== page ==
I'm facing a rather curious predicament. I'm working on a page with two columns. The one column has a list of actions that are essentially just things that run when clicked (so they've been grouped together as they're just one click wonders). That column I'm not worried about.
The other column contains a list of features that can be toggled/set. My question is this: Some of the toggle features have a value attached to them but one isn't necessarily better than the other, so they're not just on or off, but rather, for example "cat" or "dog" (yes it is still binary - but it shouldn't have the negative affect as one being better than the other but instead option one or two). For this reason I have made those buttons/options two state (like the first two rows). So the user can select either option 1 or option 2 by clicking on either button in that row (turning the button to active/indented).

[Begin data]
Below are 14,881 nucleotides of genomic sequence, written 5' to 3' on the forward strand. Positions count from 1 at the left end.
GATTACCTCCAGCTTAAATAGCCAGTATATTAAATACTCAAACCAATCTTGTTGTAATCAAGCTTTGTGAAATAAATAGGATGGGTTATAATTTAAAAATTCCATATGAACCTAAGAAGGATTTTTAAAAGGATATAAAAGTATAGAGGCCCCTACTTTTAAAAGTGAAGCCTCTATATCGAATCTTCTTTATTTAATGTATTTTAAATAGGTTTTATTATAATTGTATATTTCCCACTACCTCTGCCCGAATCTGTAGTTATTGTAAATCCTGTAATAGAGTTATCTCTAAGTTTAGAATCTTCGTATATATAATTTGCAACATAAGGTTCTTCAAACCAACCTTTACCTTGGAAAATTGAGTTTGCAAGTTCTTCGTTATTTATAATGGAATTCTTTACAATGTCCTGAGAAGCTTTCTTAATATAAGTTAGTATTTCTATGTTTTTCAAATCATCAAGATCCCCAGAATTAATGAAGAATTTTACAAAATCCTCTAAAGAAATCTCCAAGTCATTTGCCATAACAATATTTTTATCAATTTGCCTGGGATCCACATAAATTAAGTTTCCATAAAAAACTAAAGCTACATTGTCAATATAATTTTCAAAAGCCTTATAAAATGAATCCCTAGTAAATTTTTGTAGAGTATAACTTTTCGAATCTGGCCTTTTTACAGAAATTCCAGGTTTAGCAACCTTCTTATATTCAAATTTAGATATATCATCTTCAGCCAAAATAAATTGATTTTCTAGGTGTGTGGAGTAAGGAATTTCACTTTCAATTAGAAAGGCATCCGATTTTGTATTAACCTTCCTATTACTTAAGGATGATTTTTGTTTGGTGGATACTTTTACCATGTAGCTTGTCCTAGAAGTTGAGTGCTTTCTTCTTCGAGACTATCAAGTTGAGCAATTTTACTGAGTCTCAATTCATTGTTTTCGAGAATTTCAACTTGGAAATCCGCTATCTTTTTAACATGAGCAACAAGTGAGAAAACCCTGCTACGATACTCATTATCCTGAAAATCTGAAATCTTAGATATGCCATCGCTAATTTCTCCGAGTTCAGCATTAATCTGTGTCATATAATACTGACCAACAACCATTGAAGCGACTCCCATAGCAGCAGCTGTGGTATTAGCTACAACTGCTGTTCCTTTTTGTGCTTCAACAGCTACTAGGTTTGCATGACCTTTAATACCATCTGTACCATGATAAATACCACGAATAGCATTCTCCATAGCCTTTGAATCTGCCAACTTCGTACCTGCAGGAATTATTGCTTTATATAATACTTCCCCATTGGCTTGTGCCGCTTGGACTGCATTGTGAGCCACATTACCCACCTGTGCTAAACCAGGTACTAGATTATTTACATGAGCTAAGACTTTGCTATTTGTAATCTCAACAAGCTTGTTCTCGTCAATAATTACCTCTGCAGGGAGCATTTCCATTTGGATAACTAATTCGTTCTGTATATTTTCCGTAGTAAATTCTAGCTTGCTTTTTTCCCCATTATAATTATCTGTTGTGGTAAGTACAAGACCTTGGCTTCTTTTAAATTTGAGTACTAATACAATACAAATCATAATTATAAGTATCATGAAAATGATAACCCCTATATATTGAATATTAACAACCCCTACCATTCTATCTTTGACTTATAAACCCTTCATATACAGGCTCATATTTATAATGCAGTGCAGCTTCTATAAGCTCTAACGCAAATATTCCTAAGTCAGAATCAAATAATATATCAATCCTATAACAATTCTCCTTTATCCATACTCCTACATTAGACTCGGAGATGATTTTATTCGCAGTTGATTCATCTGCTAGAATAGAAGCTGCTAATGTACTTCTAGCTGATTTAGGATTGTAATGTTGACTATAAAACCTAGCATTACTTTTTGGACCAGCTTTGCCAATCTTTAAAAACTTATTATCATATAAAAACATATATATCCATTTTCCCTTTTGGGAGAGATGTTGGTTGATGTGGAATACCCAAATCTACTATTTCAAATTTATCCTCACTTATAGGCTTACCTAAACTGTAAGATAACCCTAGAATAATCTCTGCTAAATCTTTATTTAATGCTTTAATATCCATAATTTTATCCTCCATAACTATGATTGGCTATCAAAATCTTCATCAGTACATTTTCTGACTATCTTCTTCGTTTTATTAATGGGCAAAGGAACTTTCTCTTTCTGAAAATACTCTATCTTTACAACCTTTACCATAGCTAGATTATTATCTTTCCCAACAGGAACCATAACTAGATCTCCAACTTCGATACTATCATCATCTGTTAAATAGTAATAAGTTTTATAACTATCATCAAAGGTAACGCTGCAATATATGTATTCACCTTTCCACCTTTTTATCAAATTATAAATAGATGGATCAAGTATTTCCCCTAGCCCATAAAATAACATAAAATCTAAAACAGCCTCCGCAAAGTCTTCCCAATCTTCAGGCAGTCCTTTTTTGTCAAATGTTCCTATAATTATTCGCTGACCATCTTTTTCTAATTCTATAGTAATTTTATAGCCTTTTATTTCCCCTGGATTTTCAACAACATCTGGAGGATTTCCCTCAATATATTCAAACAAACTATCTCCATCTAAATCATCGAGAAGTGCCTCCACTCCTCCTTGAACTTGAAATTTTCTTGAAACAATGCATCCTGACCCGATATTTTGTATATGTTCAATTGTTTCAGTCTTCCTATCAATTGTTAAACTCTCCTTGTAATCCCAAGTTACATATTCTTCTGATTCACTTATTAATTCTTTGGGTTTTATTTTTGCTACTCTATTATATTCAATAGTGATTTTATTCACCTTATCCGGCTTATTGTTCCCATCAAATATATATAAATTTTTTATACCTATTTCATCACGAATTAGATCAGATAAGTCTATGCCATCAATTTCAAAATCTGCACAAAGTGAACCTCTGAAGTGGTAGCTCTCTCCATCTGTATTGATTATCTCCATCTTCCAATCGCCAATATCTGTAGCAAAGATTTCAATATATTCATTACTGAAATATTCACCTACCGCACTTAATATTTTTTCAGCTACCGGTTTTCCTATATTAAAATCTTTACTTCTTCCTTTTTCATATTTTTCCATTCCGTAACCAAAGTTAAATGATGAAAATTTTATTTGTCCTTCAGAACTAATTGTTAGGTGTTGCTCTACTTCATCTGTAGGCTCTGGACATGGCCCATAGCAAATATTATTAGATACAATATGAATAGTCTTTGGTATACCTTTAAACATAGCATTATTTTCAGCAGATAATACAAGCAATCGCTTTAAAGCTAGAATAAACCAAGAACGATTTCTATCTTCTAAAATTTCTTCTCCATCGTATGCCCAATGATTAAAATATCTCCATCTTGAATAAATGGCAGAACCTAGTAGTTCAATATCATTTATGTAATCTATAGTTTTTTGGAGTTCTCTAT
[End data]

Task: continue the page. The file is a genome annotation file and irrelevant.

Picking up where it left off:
The second buttons (in the last two rows) are toggles as they turn a feature on or off. When on the toggle/flip-flop is coloured and furthermore the button has no value other than turning a feature on or off.
Now is it wise to mix these two types of buttons so closely to each other or does it come across as a bit convoluted and messy when doing so? Additionally, would it perhaps be better to use the first approach for all - so make all of the options a two-button kind of thing and just put on/off in the labels? I feel it isn't wise to make the top two buttons flip-flops as one option inherently seems "better" than the other:
Clearly selecting cat in the picture above has a more positive connotation than dog. However, I did think about using something more neutral like:
What are your suggestions? Should I keep the buttons all the same/uniform? Use a combination? Change the flip-flop/toggle button to be more neutral? And Finally is there any better alternative I may have missed?